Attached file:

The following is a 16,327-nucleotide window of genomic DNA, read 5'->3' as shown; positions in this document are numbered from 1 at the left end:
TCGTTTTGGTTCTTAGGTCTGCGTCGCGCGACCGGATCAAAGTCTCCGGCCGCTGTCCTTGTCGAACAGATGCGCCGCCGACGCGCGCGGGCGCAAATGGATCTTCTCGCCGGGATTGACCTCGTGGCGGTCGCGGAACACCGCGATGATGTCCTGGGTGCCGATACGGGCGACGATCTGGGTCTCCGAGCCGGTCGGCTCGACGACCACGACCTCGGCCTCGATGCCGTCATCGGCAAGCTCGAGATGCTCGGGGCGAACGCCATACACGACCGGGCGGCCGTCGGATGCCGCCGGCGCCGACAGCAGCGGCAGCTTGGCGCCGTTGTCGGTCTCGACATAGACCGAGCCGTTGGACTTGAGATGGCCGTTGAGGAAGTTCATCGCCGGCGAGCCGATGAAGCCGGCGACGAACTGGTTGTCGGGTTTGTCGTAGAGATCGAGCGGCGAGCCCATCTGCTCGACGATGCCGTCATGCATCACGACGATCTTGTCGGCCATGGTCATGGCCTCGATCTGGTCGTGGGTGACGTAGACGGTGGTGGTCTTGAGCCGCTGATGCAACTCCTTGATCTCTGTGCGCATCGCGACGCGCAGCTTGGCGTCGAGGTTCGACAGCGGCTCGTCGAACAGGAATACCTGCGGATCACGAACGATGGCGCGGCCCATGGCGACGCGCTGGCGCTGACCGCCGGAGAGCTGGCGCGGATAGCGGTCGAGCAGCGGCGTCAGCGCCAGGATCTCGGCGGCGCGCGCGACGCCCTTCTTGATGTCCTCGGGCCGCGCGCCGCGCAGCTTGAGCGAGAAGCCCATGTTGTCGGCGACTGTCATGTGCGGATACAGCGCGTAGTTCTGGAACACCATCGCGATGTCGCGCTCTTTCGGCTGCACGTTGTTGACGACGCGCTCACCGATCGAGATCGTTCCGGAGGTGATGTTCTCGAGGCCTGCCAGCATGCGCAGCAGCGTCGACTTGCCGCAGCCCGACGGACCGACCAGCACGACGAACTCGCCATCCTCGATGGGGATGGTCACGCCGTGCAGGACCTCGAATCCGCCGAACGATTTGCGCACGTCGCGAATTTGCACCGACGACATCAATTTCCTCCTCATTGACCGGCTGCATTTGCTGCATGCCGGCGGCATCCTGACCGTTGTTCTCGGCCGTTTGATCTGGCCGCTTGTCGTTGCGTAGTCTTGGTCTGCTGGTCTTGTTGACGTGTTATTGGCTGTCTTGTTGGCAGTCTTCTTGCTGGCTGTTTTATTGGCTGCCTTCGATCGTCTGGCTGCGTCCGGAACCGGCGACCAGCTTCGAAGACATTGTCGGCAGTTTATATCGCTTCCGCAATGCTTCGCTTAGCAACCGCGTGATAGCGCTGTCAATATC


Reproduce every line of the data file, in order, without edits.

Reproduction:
The following is a 16,327-nucleotide window of genomic DNA, read 5'->3' as shown; positions in this document are numbered from 1 at the left end:
TCGTTTTGGTTCTTAGGTCTGCGTCGCGCGACCGGATCAAAGTCTCCGGCCGCTGTCCTTGTCGAACAGATGCGCCGCCGACGCGCGCGGGCGCAAATGGATCTTCTCGCCGGGATTGACCTCGTGGCGGTCGCGGAACACCGCGATGATGTCCTGGGTGCCGATACGGGCGACGATCTGGGTCTCCGAGCCGGTCGGCTCGACGACCACGACCTCGGCCTCGATGCCGTCATCGGCAAGCTCGAGATGCTCGGGGCGAACGCCATACACGACCGGGCGGCCGTCGGATGCCGCCGGCGCCGACAGCAGCGGCAGCTTGGCGCCGTTGTCGGTCTCGACATAGACCGAGCCGTTGGACTTGAGATGGCCGTTGAGGAAGTTCATCGCCGGCGAGCCGATGAAGCCGGCGACGAACTGGTTGTCGGGTTTGTCGTAGAGATCGAGCGGCGAGCCCATCTGCTCGACGATGCCGTCATGCATCACGACGATCTTGTCGGCCATGGTCATGGCCTCGATCTGGTCGTGGGTGACGTAGACGGTGGTGGTCTTGAGCCGCTGATGCAACTCCTTGATCTCTGTGCGCATCGCGACGCGCAGCTTGGCGTCGAGGTTCGACAGCGGCTCGTCGAACAGGAATACCTGCGGATCACGAACGATGGCGCGGCCCATGGCGACGCGCTGGCGCTGACCGCCGGAGAGCTGGCGCGGATAGCGGTCGAGCAGCGGCGTCAGCGCCAGGATCTCGGCGGCGCGCGCGACGCCCTTCTTGATGTCCTCGGGCCGCGCGCCGCGCAGCTTGAGCGAGAAGCCCATGTTGTCGGCGACTGTCATGTGCGGATACAGCGCGTAGTTCTGGAACACCATCGCGATGTCGCGCTCTTTCGGCTGCACGTTGTTGACGACGCGCTCACCGATCGAGATCGTTCCGGAGGTGATGTTCTCGAGGCCTGCCAGCATGCGCAGCAGCGTCGACTTGCCGCAGCCCGACGGACCGACCAGCACGACGAACTCGCCATCCTCGATGGGGATGGTCACGCCGTGCAGGACCTCGAATCCGCCGAACGATTTGCGCACGTCGCGAATTTGCACCGACGACATCAATTTCCTCCTCATTGACCGGCTGCATTTGCTGCATGCCGGCGGCATCCTGACCGTTGTTCTCGGCCGTTTGATCTGGCCGCTTGTCGTTGCGTAGTCTTGGTCTGCTGGTCTTGTTGACGTGTTATTGGCTGTCTTGTTGGCAGTCTTCTTGCTGGCTGTTTTATTGGCTGCCTTCGATCGTCTGGCTGCGTCCGGAACCGGCGACCAGCTTCGAAGACATTGTCGGCAGTTTATATCGCTTCCGCAATGCTTCGCTTAGCAACCGCGTGATAGCGCTGTCAATATC